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Beginner
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clSetEventCallback Oddity

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I suspect there's an aspect of clSetEventCallback that I'm misunderstanding. If you have a look at this simplified code below, you can see a kernel call, followed by a clSetEventCallback. The program then sits and waits on a windows event (inside the callback) to be set.
If the clSetEventCallback is immediately followed by a clFlush(), then the callback is called and the wait released as expected. However without the clFlush, the kernel is never called, nor its callback, and the wait is eternal. What am I missing here? 

Environment: i7-4770, Intel OpenCL SDK 4.6, windows 7 sp1, visual studio vs2013, driver 15.36.19

#include "CL\cl.h"

#include <windows.h>
#include "stdafx.h"

int initialiseEnvironment(
    char *KernelSource,
    cl_device_id *device_id,
    cl_context *context,
    cl_command_queue *commandqueue,
    cl_program *program
    );

void __stdcall kernel_complete_callback(cl_event complete_event, cl_int cmd_sts, void *user_data)
{

    HANDLE* bufferEventHandle = (HANDLE*)user_data;

    if (!SetEvent(*bufferEventHandle))
        printf("callback fail");
}


int _tmain(int argc, _TCHAR* argv[])
{

    DWORD dwWaitResult;
    cl_int errcode_ret = CL_SUCCESS;

    char *KernelSource = "\n" \
        "__kernel void debugTest() \n" \
        "{  \n" \
        "  printf(\"here\"); \n" \
        "}  \n" \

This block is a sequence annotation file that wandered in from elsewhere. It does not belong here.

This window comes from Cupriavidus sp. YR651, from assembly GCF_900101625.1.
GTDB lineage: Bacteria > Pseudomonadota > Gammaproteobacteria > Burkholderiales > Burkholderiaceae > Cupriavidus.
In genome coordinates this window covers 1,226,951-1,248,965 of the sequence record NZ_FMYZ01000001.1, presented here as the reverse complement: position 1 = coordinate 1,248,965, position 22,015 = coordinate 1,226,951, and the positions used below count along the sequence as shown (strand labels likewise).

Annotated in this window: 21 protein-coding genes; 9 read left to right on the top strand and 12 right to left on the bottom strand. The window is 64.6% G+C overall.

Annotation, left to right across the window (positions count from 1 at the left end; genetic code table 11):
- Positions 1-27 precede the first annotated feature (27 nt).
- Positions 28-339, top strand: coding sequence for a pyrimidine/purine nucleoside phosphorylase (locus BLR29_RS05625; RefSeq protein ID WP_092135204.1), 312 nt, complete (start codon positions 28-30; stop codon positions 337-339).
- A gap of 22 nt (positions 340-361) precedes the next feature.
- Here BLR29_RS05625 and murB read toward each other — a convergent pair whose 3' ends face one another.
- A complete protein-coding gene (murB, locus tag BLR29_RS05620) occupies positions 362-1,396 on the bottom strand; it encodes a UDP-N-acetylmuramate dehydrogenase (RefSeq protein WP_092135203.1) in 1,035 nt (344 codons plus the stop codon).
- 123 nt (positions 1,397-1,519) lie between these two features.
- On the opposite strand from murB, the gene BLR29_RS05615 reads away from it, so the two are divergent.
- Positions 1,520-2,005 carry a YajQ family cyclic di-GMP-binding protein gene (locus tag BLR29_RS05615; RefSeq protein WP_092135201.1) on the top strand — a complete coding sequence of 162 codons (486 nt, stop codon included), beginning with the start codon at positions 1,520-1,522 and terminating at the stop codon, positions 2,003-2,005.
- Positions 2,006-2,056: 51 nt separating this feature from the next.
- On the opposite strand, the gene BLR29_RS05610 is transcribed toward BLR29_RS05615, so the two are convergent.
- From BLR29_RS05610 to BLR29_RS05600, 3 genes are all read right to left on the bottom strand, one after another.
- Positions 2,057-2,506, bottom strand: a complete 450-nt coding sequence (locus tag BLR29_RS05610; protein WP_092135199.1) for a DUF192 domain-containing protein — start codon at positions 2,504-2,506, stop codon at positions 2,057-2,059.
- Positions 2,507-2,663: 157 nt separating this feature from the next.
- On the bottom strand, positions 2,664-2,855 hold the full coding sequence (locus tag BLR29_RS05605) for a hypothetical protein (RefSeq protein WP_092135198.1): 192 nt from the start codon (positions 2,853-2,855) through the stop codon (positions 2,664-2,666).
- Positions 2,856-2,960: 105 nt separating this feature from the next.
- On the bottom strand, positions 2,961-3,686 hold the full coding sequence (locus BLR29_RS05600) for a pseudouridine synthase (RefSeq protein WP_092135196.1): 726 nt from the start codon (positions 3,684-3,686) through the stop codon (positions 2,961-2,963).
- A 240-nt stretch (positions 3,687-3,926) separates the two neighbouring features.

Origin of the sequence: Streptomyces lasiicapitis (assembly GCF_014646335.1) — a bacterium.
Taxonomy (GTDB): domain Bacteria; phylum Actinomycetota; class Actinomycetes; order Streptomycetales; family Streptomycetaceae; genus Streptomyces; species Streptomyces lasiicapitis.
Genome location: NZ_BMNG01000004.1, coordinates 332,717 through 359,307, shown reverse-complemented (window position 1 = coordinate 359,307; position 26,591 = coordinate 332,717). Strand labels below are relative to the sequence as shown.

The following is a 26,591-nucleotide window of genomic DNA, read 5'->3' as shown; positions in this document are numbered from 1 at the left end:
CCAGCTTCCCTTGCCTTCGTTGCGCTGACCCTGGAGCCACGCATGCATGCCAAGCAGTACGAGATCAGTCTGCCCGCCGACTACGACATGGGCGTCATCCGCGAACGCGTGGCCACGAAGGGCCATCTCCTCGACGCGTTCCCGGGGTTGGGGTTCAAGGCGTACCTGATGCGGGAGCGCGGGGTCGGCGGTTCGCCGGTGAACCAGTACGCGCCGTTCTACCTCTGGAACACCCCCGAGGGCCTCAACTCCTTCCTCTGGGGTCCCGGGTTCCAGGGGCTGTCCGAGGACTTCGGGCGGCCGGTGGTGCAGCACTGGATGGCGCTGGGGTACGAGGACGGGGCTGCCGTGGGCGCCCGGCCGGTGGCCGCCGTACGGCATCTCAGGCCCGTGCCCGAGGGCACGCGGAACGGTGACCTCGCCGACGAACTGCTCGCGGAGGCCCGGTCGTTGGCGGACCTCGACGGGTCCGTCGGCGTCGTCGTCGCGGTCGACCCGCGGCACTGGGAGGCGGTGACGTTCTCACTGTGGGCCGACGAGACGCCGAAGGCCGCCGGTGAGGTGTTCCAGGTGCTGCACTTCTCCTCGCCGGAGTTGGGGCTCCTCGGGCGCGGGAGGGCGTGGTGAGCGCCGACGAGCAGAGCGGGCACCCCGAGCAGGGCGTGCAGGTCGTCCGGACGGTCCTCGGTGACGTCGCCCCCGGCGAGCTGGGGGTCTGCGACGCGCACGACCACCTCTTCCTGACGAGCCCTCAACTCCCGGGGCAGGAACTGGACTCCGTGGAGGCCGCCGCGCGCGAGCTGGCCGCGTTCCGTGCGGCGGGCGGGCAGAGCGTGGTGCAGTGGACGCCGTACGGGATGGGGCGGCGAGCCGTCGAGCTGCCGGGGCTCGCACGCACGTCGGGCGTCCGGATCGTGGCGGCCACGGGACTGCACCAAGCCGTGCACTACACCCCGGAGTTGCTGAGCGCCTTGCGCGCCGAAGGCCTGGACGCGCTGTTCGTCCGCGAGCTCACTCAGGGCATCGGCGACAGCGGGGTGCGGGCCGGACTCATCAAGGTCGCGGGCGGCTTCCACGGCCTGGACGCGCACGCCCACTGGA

"\n";

    cl_device_id device_id;
    cl_context context;
    cl_command_queue commandQueue; 
    cl_program program; 

    // set up the opencl basics

    initialiseEnvironment(
        KernelSource,
        &device_id,
        &context,
        &commandQueue,
        &program);

    cl_kernel debugTest = clCreateKernel(program, "debugTest", &errcode_ret);
    if (CL_SUCCESS != errcode_ret) return 0;

    HANDLE bufferCompleteEvent = CreateEvent(NULL, TRUE, FALSE, NULL);
    if (bufferCompleteEvent == NULL) return 0;

    if (!ResetEvent(bufferCompleteEvent))return 0;

    cl_event kernelCompleteEvent;

    size_t threadSize = 1;

    errcode_ret = clEnqueueNDRangeKernel(
        commandQueue,
        debugTest,
        1,
        0,
        &threadSize,
        NULL,
        0,
        NULL,
        &(kernelCompleteEvent));

    if (CL_SUCCESS != errcode_ret)
        return 0;

    errcode_ret = clSetEventCallback(kernelCompleteEvent, CL_COMPLETE, &kernel_complete_callback, &bufferCompleteEvent);

    if (CL_SUCCESS != errcode_ret)
        return 0;

    clFlush(commandQueue);       // if commented, then program never gets beyond wait on next line

    dwWaitResult = WaitForSingleObject(bufferCompleteEvent, INFINITE);

    if (dwWaitResult != WAIT_OBJECT_0)
        return 0;

    return 0;
}


int initialiseEnvironment(
    char *KernelSource,
    cl_device_id *device_id,
    cl_context *context,
    cl_command_queue *commandqueue,
    cl_program *program
    )
{